San Jose, Costa Rica. October 5, 2010 (IICA). Distinguished Latin American and Caribbean women political leaders will be discussing the contribution of rural women to agriculture and food security in the hemisphere at the Headquarters of the Inter-American Institute for Cooperation on Agriculture (IICA), in Costa Rica.
The objective of the activity, scheduled to get under way at 9 a.m. on Thursday, October 7, is to help create a common agenda for cooperation between IICA and its member countries designed to promote the development of rural women and their families, and to enhance their contribution to the progress of the agricultural sector in the short term.
The International Forum Women in Agriculture: Women’s contribution to agriculture and food security in the Americas will be inaugurated by the President of Costa Rica, Laura Chinchilla. The President will be accompanied by her country’s Minister of Agriculture, Gloria Abraham, who will also be moderating one of the panels during the forum.
The panelists and special guests include women senators, ministers and specialists, delegates of international organizations, leaders of organizations of rural women and institutions actively involved in gender equity issues. Government delegates from a large number of countries will also be present, following their participation in the annual meeting of IICA’s Executive Committee, which begins on Tuesday, October 5.
Although their true contribution is not recognized, women account for more than 50% of the economically active population in agriculture in the developing countries, and their contribution to food production is especially important.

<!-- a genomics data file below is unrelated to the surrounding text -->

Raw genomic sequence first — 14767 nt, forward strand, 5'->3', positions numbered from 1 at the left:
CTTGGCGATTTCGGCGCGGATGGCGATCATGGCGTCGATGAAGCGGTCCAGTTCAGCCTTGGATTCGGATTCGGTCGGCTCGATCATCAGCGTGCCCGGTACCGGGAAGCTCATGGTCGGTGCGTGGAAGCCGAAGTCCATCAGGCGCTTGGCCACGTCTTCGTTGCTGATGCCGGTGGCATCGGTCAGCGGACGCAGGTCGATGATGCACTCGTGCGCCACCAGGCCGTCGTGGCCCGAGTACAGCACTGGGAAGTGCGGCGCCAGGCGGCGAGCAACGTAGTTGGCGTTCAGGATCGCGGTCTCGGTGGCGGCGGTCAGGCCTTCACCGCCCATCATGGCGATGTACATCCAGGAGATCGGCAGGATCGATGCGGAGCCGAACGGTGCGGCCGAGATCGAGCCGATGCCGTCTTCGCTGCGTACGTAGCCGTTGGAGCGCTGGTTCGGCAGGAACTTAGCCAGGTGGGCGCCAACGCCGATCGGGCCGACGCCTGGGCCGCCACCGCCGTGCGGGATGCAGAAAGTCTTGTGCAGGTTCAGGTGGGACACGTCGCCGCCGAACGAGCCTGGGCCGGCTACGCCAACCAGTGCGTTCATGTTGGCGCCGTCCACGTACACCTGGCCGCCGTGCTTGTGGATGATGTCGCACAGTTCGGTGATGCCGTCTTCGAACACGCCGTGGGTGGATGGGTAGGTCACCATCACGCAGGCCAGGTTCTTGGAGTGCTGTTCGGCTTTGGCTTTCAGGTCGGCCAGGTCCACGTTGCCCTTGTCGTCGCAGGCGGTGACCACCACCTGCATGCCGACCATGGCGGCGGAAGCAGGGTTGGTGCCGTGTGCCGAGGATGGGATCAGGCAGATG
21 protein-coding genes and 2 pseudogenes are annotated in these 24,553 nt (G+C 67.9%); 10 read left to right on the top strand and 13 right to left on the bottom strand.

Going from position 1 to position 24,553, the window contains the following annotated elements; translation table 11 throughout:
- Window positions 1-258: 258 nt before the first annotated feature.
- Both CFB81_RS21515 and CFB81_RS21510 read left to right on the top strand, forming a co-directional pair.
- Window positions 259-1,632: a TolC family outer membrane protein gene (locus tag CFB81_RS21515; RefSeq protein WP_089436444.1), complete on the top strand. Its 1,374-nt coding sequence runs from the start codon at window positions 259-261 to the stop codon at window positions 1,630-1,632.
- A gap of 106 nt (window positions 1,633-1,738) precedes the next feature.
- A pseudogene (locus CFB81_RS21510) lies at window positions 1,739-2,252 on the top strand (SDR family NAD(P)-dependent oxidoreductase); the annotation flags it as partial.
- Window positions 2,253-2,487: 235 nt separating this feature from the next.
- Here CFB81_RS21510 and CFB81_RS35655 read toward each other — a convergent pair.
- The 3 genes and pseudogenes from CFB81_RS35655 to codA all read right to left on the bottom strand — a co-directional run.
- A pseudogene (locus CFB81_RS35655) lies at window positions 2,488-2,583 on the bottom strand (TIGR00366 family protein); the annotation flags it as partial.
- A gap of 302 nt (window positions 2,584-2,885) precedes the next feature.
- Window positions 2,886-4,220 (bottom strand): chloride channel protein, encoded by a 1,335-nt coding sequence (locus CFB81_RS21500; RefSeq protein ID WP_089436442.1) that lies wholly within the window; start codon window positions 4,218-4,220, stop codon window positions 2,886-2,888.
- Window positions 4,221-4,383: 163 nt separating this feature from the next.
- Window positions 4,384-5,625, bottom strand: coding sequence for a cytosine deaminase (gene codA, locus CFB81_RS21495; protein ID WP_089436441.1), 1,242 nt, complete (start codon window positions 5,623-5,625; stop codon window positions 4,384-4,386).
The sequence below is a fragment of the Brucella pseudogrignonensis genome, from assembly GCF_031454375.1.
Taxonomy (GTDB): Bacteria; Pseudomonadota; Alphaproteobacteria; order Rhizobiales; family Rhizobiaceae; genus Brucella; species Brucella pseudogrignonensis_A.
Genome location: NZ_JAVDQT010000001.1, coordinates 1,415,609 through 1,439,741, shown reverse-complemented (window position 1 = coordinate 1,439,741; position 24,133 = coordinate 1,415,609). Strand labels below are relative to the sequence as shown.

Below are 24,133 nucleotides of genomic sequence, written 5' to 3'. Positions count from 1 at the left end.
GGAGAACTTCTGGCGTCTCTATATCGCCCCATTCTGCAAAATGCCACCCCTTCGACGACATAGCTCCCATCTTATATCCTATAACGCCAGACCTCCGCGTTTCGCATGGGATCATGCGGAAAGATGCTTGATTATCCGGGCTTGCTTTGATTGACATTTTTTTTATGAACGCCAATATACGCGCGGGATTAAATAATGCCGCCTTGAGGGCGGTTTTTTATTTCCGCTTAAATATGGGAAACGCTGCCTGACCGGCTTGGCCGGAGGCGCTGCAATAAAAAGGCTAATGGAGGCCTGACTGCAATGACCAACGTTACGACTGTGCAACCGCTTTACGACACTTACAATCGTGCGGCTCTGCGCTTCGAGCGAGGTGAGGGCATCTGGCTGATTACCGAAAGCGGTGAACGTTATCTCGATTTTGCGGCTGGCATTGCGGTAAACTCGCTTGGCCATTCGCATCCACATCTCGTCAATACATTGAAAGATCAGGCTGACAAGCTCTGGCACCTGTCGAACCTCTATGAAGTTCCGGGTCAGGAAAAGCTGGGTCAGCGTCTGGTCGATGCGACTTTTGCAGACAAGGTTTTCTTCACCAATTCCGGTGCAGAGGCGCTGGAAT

Experts agree that most of the public policies and instruments that governments have implemented to promote rural women have proven to be insufficient, and, due to the lack of information, women’s true contribution to the economy is unknown, while the value of the unpaid work that women perform in the home and in rural communities continues to be systematically ignored.
The objectives of the forum
IICA’s Director General, Víctor M. Villalobos, explained that the analyses generated during the international forum would be used to identify actions that will make women’s participation more effective and recognize their contribution to agriculture and rural well-being.
“We must contribute to the creation of a common agenda for cooperation between IICA and its member countries, designed to promote the development of women and rural families, and to enhance their contribution to agriculture and food security,” Villalobos said.
Following the inaugural ceremony, the forum will consist of a series of panel discussions. Costa Rica’s Minister of Agriculture will moderate the first panel, entitled “Policies and actions aimed at strengthening the contribution of women to agricultural development and food security.”
IICA’s Deputy Director General, Karen Lezny, will moderate the second panel, which will focus on “Developing capacities to increase the contribution of women to agricultural development and food security in the Americas.”
The panelists include Mexican Beatriz Paredes Rangel, a federal lawmaker who is currently President of the Institutional Revolutionary Party (PRI); the Minister of Rural Development and Land of Bolivia, Nemesia Achacollo Tola; Joanne Massiah, Minister of State of Antigua and Barbuda; and Ana Arocha, President of the Federation of Rural Women of Uruguay.
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